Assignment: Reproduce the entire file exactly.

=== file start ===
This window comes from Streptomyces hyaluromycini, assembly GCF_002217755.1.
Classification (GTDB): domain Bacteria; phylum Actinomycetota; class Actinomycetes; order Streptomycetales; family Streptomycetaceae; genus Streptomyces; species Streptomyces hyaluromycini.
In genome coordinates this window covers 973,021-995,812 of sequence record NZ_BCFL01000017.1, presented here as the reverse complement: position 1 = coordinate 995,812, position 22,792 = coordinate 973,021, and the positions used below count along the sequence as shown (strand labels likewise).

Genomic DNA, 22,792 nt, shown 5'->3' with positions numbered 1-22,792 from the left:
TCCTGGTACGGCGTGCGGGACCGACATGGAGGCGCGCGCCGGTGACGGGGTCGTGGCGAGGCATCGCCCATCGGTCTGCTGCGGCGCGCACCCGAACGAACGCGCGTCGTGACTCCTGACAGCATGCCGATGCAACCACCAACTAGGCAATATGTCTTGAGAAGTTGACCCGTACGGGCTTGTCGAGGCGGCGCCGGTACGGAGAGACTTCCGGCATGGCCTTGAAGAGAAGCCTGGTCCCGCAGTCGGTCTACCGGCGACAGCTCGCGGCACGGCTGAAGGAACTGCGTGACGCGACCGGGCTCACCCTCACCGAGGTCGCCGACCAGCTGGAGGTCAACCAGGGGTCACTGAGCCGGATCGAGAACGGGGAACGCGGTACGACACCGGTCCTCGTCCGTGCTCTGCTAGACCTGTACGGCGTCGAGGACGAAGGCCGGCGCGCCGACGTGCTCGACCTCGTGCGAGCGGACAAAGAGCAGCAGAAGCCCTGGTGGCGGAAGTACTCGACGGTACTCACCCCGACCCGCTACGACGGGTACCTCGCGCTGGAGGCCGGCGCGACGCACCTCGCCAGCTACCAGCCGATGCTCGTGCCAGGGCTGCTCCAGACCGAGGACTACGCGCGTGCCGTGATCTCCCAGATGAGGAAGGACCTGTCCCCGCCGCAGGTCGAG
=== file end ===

This window comes from Streptomyces hyaluromycini, assembly GCF_002217755.1.
Classification (GTDB): domain Bacteria; phylum Actinomycetota; class Actinomycetes; order Streptomycetales; family Streptomycetaceae; genus Streptomyces; species Streptomyces hyaluromycini.
In genome coordinates this window covers 973,021-995,812 of sequence record NZ_BCFL01000017.1, presented here as the reverse complement: position 1 = coordinate 995,812, position 22,792 = coordinate 973,021, and the positions used below count along the sequence as shown (strand labels likewise).

Genomic DNA, 22,792 nt, shown 5'->3' with positions numbered 1-22,792 from the left:
TCCTGGTACGGCGTGCGGGACCGACATGGAGGCGCGCGCCGGTGACGGGGTCGTGGCGAGGCATCGCCCATCGGTCTGCTGCGGCGCGCACCCGAACGAACGCGCGTCGTGACTCCTGACAGCATGCCGATGCAACCACCAACTAGGCAATATGTCTTGAGAAGTTGACCCGTACGGGCTTGTCGAGGCGGCGCCGGTACGGAGAGACTTCCGGCATGGCCTTGAAGAGAAGCCTGGTCCCGCAGTCGGTCTACCGGCGACAGCTCGCGGCACGGCTGAAGGAACTGCGTGACGCGACCGGGCTCACCCTCACCGAGGTCGCCGACCAGCTGGAGGTCAACCAGGGGTCACTGAGCCGGATCGAGAACGGGGAACGCGGTACGACACCGGTCCTCGTCCGTGCTCTGCTAGACCTGTACGGCGTCGAGGACGAAGGCCGGCGCGCCGACGTGCTCGACCTCGTGCGAGCGGACAAAGAGCAGCAGAAGCCCTGGTGGCGGAAGTACTCGACGGTACTCACCCCGACCCGCTACGACGGGTACCTCGCGCTGGAGGCCGGCGCGACGCACCTCGCCAGCTACCAGCCGATGCTCGTGCCAGGGCTGCTCCAGACCGAGGACTACGCGCGTGCCGTGATCTCCCAGATGAGGAAGGACCTGTCCCCGCCGCAGGTCGAG